Sunday, January 6, 2008


Death of the body comes to all of us at some time in our lives. After all, the price of sin is death. Unfortunately, death has come to a loved one all too quickly.

Some of you may have met her at my wedding. She was a bridesmaid, walked down 3rd. She was Amanda. Amanda was 24. Amanda had potential. She had so much to live for, a family who loved her deeply, including an extended family who felt she was more of a sister than a cousin. A boyfriend who also loved her. She would have married and had many children. Now I know that you always see these things mentioned with the death of one so young, but it is so true. Amanda committed suicide after a 4 year struggle with addiction to prescription medication.

I remember the good times with her. I remember the trip to Manistee, where I swear my Uncle must have hated us! :) If the truth be told though, I think he enjoyed the torture we put him through. “Are we there yet? What time is it? I have to go to the bathroom!” There were 6 phrases that we repeated ad nauseum for probably an hour. One for each kid. Yes, my uncle took 6 children, all under the age of 10, I believe, on a road trip by himself. Boy was he brave.

I remember the Christmas trips, where we stuck together almost like glue. We were the only two girls after all, out of what was at the time, 7 grandchildren. We were seriously outnumbered! Lauren joined us later and it was a few years before she was able to enter into the games with the girls.

I remember the playing Barbies! Neither one of us could give up our childhood toys until we were well into the teenage years!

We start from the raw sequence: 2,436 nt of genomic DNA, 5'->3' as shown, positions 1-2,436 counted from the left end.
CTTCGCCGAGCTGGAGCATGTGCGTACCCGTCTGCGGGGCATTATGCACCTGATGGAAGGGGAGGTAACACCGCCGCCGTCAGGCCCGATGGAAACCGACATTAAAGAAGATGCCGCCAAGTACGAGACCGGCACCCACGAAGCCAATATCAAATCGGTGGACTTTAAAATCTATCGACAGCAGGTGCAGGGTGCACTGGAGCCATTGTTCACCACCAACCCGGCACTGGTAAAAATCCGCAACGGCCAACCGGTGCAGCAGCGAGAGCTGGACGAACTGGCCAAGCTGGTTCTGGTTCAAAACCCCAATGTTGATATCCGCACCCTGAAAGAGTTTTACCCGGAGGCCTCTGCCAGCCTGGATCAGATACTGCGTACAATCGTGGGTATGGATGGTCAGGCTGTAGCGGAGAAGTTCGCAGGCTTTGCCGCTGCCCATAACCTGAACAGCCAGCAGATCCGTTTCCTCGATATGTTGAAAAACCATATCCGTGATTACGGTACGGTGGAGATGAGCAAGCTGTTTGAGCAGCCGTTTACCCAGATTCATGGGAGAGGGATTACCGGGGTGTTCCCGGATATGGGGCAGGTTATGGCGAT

Then things changed. I first noticed it when I was 21, she would have been almost 18, or maybe she was 18. It may have been the addiction, it may have simply been a personality conflict, I don't know. I just remember the sudden change in personality towards me. Lauren was 12 by then, and it was suddenly Amanda and Lauren, with me as a third wheel. Which, if I think about it, was only natural. I was about to enter into the adult world, I was no longer a child, I was about to enter an entirely different part of my life.

It saddens me that we drifted apart, for whatever reason. We may have had our differences, but she was family, and no matter what, I would have fought for her. The Amanda I knew in the early years is not the same Amanda who showed during our last few encounters.

I find anger to be a comfort. The anger masks the pain. The anger keeps my shoulders back and my chin up. The anger gives me the blind determination to never put myself in a situation where I will ever cause my family this much pain. If you are considering suicide as a way out, wake up. Be real. Do you really believe that the people in your life think they would be better off without you? Do you know what suicide says to those who are left behind? That you didn't care enough about them to fight for your life, to stick around, to love and to be loved by them. Life is not all about you. And death is not all about you.

Be wary of drugs, all of them. They all have their evil. Watch your children, watch your friends. I can only pray as Andrew and I look at starting our family that God will watch over our children and keep them from the evils of this world. I pray that our children will be born with a strong sense of self, a strong will (yes mom, I want them to be stubborn and willful, after all it served me well, even if I will have to fight them tooth and nail).

I'll leave you with these parting words, taken from the cover of her funeral bulletin, which I can only find myself wishing that Amanda had taken them to heart:

Because He lives, I can face tomorrow. Because He lives all fear is gone. Because I know He holds the future. And life is worth the living, just because He lives.

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